Middle East bookshelf: history

Last week I invited readers of this blog to help with a project that looks simple but is actually rather difficult: to compile a list of 10 books that would provide a well-rounded parameters and receiving quite a lot of 
recommendations, I think it’s time to choose the first book: a general history. 

Working through the shortlist in order of appearance, we start with Philip Hitti’s History of the Arabs, first published in 1937 after 10 years in the writing. It’s long (more than 800 pages) but elegantly written and very readable. Its strengths are that it delves into pre-Islamic history as well as the birth of Islam and it’s not just a chronicle of caliphs and conflicts: along the way it also discusses Arab society, intellectual life, architecture, science and so on. The main drawbacks are that it stops at the Second World War and reflects some of the attitudes that were prevalent in the first half of the 20th century.

A History of the Arab Peoples, by Albert Hourani (1991), starts later – at the time of the Prophet – and ends later, with the aftermath of the 1967 war. It’s generally considered less readable than Hitti’s work. Hourani’s book was reviewed unfavourably by Daniel Pipes in the Wall Street Journal (though it should be pointed out that Pipes himself is a controversial figure).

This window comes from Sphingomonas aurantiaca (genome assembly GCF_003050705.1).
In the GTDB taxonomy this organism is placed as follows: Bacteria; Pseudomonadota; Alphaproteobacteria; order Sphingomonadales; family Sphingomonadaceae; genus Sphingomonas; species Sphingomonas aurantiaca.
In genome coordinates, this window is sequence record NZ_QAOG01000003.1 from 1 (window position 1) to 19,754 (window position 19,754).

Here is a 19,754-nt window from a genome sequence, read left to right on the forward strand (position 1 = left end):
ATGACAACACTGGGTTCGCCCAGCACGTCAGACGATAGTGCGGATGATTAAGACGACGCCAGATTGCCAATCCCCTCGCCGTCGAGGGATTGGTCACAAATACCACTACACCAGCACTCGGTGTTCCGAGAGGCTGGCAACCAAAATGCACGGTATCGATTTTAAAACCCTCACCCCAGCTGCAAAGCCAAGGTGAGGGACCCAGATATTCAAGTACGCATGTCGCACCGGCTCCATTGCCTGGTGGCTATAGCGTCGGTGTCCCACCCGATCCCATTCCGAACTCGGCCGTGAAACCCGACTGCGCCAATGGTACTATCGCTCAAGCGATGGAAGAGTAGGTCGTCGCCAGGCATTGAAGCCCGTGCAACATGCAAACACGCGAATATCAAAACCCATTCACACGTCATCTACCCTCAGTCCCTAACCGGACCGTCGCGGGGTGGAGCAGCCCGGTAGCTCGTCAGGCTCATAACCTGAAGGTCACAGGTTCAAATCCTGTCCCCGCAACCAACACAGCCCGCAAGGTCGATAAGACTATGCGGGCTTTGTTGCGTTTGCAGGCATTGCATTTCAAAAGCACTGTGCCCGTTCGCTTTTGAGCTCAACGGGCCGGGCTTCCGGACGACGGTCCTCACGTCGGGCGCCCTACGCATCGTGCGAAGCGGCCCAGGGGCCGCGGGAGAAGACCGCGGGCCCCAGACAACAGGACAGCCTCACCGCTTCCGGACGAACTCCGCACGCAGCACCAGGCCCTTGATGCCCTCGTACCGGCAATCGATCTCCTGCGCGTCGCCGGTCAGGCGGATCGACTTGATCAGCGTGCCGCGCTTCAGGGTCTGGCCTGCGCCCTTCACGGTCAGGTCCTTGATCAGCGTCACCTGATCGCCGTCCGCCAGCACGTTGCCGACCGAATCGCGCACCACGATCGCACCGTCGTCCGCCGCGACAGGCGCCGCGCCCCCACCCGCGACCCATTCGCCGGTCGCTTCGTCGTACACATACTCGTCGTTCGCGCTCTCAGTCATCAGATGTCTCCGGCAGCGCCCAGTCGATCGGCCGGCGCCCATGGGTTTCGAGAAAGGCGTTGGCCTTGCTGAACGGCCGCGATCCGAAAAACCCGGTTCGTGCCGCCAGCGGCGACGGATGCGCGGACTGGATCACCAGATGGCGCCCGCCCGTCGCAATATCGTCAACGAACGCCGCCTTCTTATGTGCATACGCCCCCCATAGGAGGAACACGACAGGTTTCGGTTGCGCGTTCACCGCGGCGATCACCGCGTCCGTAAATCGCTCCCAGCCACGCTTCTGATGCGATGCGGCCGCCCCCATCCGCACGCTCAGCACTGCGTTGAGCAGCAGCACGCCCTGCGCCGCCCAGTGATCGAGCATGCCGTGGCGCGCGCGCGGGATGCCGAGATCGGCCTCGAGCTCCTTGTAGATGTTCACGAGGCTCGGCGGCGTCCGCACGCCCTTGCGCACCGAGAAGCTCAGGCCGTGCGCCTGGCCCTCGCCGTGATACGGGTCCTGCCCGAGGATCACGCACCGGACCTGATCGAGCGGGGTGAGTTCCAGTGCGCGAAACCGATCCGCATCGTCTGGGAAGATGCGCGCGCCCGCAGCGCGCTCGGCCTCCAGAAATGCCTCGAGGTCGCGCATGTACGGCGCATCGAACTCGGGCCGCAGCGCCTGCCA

A couple of years ago The Moor Next Door blog compared Hitti and Hourani, and came out quite strongly in Hitti’s favour.

Three others worth considering are A History of the Modern Middle East by William Cleveland (2004), The Modern Middle East: a History, by James Gelvin (2005) and The Arabs, by Eugene Rogan, which was published last year.

Rogan’s book, which covers only 500 years or so, was reviewed briefly in Foreign Affairs and in more detail in the Guardian and theTelegraph. The Angry Arab was very uncomplimentary about it.

Among readers of this blog, Gabriel Miland recommends Rogan's book "for its up-to-dateness, its accessible style – but most of all for its insights into Middle Eastern perceptions of the west", and Elias Muhanna describes it as "very readable" and "as good a place as any for a new reader to get their feet wet".

Obviously, no single history book is going to suit all readers for all purposes, so it’s advisable to weigh up the pros and cons of each before buying. On balance, though, my own preference would be for Hitti, bearing in mind that it leaves a gap in the second half of the 20th century which would have to be filled by other means.